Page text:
News-Home

The Looming Deadline: Repayment of COVID-19 AAP Loans

CMS’ Accelerated and Advance Payment (AAP) Program has been a lifeline for healthcare providers during the COVID-19 pandemic which loaned hospitals and others $100B.  Repayment of these loans begins August 1, 2020 – compounding the financial stress for many hospitals still grappling with the pandemic response.

In Waller’s latest episode of their podcast PointByPoint, Jordan Shields, a Managing Director with Juniper Advisory, joins Denise Burke, a partner in Waller’s healthcare compliance and operations group who advises hospitals and other healthcare clients across the country, to discuss the legal, financial and strategic implications for hospitals that received AAP loans.

Listen or read the transcript here. 

 

 

Evaluating Opportunities for Government-Sponsored Hospitals

Government hospitals have been increasingly active in mergers and acquisitions in recent years, particularly as regional markets have further consolidated and investor-owned systems’ development streaks have waned. For some government health systems, this means growing their footprint in the region they serve. For others, it means assessing their long-term sustainability as a government-sponsored entity and seeking a private partner.

As pressures compound on the healthcare industry, including the ongoing stress of the COVID-19 pandemic recovery, elected officials and healthcare administrators will continue to weigh the advantages and drawbacks of government hospitals.

Read more. 

Dealmaking in the Sunlight: Navigating Public Hospital M&A

Public hospitals have a uniquely open relationship to the communities they serve, which invites a level of transparency as they consider potential mergers and acquisitions. So what kind of M&A deal activity options are out there for public hospitals dealing with financial pressures, and how can parties navigate regulatory, financial and public opinion to get the deal done?

In this episode of Collaborative Transformation podcast series, Rex Burgdorfer, managing director at Juniper Advisory, joins McDermott Will & Emery partner Megan Rooney to discuss:

  • The major trends driving public hospital M&A
  • How M&A can strengthen hospitals financially and the regulatory and external challenges contributing to financial pressures
  • Unique regulatory and financial challenges faced by public hospitals
  • Benefits of privatization in the hospital industry
  • The role public sentiment can play in public hospital transactions

Listen to the podcast. 

Assessing Hospital Preparedness for COVID-19 by Affiliation Status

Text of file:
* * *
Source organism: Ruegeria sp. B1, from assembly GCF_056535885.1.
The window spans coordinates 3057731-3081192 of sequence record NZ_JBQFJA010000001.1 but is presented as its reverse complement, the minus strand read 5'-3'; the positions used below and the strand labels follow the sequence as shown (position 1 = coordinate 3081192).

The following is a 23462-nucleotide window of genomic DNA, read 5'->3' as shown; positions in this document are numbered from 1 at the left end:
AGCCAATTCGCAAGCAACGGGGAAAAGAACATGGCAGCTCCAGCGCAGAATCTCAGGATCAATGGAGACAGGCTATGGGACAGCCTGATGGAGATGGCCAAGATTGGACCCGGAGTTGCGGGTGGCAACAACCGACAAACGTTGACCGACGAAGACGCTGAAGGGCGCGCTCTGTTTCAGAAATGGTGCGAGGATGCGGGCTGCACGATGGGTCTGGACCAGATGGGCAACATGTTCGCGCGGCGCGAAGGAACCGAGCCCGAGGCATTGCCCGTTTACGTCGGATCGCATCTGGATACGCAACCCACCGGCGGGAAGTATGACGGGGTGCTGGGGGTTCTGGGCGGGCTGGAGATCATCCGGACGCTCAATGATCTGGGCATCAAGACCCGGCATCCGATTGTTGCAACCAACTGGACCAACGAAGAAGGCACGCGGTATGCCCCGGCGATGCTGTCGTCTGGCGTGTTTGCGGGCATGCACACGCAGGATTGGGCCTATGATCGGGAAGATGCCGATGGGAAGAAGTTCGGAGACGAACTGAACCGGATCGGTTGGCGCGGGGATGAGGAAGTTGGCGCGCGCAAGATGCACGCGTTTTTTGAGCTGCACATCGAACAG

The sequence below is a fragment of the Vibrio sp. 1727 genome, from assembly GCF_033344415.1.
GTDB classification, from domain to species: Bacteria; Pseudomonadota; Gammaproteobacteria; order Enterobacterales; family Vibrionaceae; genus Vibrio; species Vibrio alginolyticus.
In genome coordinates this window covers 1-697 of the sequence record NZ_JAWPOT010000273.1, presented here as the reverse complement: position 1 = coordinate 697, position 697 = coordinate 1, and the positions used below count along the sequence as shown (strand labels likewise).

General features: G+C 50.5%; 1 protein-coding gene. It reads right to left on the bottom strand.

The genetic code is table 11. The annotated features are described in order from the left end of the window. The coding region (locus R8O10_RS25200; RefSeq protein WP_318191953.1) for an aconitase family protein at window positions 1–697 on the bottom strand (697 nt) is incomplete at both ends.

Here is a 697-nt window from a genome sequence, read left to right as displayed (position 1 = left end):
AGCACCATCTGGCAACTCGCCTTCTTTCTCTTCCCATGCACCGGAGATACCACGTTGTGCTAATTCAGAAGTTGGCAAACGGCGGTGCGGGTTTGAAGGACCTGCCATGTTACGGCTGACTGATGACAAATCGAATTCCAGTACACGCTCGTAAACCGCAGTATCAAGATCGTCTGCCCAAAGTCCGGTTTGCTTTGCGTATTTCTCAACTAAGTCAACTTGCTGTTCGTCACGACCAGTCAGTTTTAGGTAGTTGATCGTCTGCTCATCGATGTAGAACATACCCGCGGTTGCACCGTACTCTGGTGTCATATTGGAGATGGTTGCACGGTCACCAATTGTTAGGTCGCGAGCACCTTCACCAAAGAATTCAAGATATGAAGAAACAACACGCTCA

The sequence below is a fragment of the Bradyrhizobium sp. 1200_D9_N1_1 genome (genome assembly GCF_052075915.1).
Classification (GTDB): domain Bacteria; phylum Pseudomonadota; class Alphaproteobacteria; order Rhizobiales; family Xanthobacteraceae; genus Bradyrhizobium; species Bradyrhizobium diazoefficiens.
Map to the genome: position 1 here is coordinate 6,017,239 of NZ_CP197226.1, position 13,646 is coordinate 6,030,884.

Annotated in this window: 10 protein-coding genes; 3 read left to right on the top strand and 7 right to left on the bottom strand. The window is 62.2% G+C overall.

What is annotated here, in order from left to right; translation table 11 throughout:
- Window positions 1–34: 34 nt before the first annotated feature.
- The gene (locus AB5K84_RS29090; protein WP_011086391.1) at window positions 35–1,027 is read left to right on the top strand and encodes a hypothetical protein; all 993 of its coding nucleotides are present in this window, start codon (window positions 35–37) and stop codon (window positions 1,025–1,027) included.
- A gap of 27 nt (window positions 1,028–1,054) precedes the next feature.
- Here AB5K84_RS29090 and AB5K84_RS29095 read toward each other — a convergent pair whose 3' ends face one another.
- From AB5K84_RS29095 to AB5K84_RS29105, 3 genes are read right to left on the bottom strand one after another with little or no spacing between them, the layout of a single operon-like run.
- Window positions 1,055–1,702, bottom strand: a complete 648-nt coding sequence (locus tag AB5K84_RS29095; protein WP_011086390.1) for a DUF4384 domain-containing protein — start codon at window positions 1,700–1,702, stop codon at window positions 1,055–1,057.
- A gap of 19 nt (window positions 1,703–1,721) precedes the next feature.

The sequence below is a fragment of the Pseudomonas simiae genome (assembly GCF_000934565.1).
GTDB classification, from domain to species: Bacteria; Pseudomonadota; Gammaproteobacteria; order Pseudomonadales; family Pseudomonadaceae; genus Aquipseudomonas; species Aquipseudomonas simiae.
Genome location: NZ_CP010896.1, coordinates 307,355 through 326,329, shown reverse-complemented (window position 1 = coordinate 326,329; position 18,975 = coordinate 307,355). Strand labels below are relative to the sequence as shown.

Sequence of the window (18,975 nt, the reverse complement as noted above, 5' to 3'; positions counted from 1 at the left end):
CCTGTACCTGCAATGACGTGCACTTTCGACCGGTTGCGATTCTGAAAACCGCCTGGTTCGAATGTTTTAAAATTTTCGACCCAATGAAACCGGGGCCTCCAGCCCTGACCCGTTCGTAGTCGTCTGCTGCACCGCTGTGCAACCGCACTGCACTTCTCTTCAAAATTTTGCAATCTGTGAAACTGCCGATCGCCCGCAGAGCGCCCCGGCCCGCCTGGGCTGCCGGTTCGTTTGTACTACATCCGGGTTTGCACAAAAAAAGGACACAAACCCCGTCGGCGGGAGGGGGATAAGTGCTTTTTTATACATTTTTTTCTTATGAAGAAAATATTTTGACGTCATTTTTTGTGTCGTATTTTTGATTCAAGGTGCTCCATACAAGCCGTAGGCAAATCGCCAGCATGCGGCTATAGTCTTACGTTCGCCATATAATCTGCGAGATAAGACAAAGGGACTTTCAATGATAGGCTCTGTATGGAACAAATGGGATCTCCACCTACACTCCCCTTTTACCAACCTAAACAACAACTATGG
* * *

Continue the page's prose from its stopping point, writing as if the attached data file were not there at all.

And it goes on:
Overview

System hospitals tend to have more ICU beds, higher case mix indices and are more likely to be a part of physician integration networks compared to like-sized standalone hospitals. These attributes are particularly important findings during the COVID-19 pandemic, where ICU beds are at a premium; experience managing complex cases is essential; and the ability to care for patients in appropriate settings is of utmost importance.

We reached these conclusions by analyzing CMS Medicare Cost Report data, the most comprehensive set of financial and clinical data available for comparisons of U.S. hospitals. We used this data set to create regression models which can be found here. These regressions allow us to assess the impact of independence on ICU beds, CMI and ACO/CIN membership. We performed this analysis on a subset of all hospitals, namely those with 80 or fewer ICU beds. Intuitively, facilities with more than 80 ICU beds tend to be ‘hub’ facilities and there are almost no independent hospitals with greater than 80 ICU beds. Further, by excluding these ‘hub’ facilities, we review a data set where both system and standalone hospitals are well distributed and lower the

Provider Realignment Post-Pandemic

The COVID-19 crisis exposed the high cost of fragmentation within the healthcare industry and will serve as the seminal event that ushers in an era of greater provider integration and concentration. COVID-19 will accelerate U.S. healthcare’s transformation toward a future characterized by the blurring of traditional lines between care delivery and financing. There will be no going back to the industry as it existed, only a going through to a stronger, more hardened, and, in some cases and in some geographies, a materially scaled healthcare system.

Three phases are anticipated as the industry moves forward:

  • A turbulent restart through the remainder of 2020, marked by initially sluggish M&A activity as at-risk providers seek the shelter of cautious buyers.
  • A shake-out will follow over the next couple of years, characterized by strong regional systems, insurers, and private equity-backed disruptors seizing the opportunity to drive performance and efficiency through scale.
  • In a final phase, rise of the titans, national mega-systems will emerge, dwarfing today’s largest systems. These behemoths will compete directly with scaled, non-traditional, ambulatory-centric networks (e.g., integrated insurance companies) a marketplace that no longer adheres to traditional delivery vs. financing distinctions. These organizations will

COVID-19 Impact on Healthcare M&A

The COVID-19 pandemic has upended our nation and our healthcare delivery system. The extreme pressure being put on hospitals during this crisis will permanently change the way healthcare is sought and provided. In addition to the sweeping changes we can expect in clinical standards and care delivery models, we will also see changes in how hospitals approach partnerships. Following are seven observations on the impact the pandemic will have on the healthcare merger and acquisition market: